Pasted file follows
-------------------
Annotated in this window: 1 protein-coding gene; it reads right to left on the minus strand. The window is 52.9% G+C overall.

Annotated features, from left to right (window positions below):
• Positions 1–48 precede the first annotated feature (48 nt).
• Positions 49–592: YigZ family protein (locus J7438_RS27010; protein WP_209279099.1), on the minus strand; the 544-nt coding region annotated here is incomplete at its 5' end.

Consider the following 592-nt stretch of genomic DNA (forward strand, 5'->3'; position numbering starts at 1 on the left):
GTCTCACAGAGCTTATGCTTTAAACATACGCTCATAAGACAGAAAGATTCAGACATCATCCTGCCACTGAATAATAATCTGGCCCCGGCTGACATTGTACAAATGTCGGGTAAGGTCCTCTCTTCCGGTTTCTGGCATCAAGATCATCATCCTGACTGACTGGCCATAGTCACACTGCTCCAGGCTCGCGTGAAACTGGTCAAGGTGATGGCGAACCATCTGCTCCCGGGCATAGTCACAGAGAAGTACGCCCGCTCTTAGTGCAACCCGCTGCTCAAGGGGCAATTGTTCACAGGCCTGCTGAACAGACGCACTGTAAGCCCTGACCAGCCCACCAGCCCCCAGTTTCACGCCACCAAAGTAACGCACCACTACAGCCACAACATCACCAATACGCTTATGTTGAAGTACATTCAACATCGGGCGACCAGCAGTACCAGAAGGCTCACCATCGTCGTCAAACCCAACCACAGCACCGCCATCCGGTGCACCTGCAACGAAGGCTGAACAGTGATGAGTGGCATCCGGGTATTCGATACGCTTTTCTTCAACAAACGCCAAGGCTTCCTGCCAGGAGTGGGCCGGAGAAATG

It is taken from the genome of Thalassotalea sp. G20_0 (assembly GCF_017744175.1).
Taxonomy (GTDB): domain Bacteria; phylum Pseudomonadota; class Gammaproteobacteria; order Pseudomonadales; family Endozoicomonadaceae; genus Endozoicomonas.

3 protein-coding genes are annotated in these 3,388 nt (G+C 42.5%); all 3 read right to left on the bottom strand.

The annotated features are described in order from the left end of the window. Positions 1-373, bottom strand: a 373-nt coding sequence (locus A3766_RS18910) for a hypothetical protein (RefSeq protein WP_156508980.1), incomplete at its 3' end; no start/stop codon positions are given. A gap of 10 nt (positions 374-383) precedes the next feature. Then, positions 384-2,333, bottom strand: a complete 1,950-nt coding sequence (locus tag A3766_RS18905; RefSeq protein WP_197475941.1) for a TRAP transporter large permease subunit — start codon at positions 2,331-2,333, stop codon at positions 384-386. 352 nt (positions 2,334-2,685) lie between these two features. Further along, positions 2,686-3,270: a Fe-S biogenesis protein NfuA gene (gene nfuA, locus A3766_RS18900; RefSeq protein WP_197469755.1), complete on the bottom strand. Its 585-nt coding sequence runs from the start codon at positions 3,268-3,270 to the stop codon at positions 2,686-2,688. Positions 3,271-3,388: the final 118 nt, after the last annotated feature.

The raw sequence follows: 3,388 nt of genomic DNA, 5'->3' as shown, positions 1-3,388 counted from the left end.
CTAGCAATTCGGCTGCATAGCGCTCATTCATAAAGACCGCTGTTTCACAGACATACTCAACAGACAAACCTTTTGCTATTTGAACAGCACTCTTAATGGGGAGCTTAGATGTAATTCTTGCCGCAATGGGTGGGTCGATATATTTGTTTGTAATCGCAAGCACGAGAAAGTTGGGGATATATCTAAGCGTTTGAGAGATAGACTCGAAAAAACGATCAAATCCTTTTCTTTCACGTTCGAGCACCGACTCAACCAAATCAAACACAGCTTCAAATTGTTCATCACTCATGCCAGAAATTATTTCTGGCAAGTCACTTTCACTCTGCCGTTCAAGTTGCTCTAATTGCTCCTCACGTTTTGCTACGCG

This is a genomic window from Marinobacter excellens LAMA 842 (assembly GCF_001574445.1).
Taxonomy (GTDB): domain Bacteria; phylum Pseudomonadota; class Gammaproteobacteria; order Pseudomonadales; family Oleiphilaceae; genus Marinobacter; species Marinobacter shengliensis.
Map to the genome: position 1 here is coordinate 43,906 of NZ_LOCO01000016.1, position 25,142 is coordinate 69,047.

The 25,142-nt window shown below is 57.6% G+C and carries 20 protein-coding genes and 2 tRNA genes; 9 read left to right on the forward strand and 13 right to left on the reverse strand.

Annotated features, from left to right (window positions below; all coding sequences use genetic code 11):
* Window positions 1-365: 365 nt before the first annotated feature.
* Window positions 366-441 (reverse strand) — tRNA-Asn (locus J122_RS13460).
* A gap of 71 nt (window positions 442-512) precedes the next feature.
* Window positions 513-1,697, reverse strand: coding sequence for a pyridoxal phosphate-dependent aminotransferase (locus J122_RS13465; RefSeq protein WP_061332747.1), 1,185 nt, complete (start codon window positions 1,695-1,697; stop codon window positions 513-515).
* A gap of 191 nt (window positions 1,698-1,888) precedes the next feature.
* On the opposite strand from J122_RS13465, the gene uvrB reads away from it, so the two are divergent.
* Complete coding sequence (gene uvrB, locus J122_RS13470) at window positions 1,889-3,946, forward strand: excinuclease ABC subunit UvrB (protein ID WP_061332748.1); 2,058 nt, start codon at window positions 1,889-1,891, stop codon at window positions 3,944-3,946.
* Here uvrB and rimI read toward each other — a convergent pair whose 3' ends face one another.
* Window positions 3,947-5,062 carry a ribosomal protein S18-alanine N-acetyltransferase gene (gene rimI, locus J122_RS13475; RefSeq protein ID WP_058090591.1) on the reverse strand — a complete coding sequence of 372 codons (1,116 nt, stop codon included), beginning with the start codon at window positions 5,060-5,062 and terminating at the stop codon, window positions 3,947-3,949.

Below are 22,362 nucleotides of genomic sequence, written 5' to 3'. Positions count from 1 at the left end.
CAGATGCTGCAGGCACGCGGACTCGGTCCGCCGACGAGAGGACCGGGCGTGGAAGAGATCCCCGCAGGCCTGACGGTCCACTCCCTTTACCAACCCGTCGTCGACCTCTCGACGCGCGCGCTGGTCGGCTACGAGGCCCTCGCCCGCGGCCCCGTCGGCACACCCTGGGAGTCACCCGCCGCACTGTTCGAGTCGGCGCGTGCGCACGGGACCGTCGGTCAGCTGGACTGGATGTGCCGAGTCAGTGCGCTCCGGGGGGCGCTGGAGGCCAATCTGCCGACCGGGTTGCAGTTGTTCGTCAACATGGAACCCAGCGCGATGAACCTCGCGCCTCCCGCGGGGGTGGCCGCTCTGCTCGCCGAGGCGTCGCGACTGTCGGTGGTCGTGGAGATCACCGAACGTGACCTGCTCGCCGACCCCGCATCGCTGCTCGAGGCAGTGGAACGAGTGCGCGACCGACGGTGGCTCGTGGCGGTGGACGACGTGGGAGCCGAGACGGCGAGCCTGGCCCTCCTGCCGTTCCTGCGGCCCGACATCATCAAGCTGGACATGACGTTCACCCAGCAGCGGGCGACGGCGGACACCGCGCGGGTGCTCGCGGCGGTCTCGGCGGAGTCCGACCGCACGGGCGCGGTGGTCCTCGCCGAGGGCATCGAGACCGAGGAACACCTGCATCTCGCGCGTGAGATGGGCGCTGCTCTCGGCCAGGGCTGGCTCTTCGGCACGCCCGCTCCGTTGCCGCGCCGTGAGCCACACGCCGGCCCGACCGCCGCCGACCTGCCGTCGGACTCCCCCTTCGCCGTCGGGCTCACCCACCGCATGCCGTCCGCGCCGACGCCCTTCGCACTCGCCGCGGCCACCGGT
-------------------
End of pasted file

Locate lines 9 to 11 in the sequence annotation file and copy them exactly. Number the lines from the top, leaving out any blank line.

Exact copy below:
3 protein-coding genes are annotated in these 3,388 nt (G+C 42.5%); all 3 read right to left on the bottom strand.

The annotated features are described in order from the left end of the window. Positions 1-373, bottom strand: a 373-nt coding sequence (locus A3766_RS18910) for a hypothetical protein (RefSeq protein WP_156508980.1), incomplete at its 3' end; no start/stop codon positions are given. A gap of 10 nt (positions 374-383) precedes the next feature. Then, positions 384-2,333, bottom strand: a complete 1,950-nt coding sequence (locus tag A3766_RS18905; RefSeq protein WP_197475941.1) for a TRAP transporter large permease subunit — start codon at positions 2,331-2,333, stop codon at positions 384-386. 352 nt (positions 2,334-2,685) lie between these two features. Further along, positions 2,686-3,270: a Fe-S biogenesis protein NfuA gene (gene nfuA, locus A3766_RS18900; RefSeq protein WP_197469755.1), complete on the bottom strand. Its 585-nt coding sequence runs from the start codon at positions 3,268-3,270 to the stop codon at positions 2,686-2,688. Positions 3,271-3,388: the final 118 nt, after the last annotated feature.

The raw sequence follows: 3,388 nt of genomic DNA, 5'->3' as shown, positions 1-3,388 counted from the left end.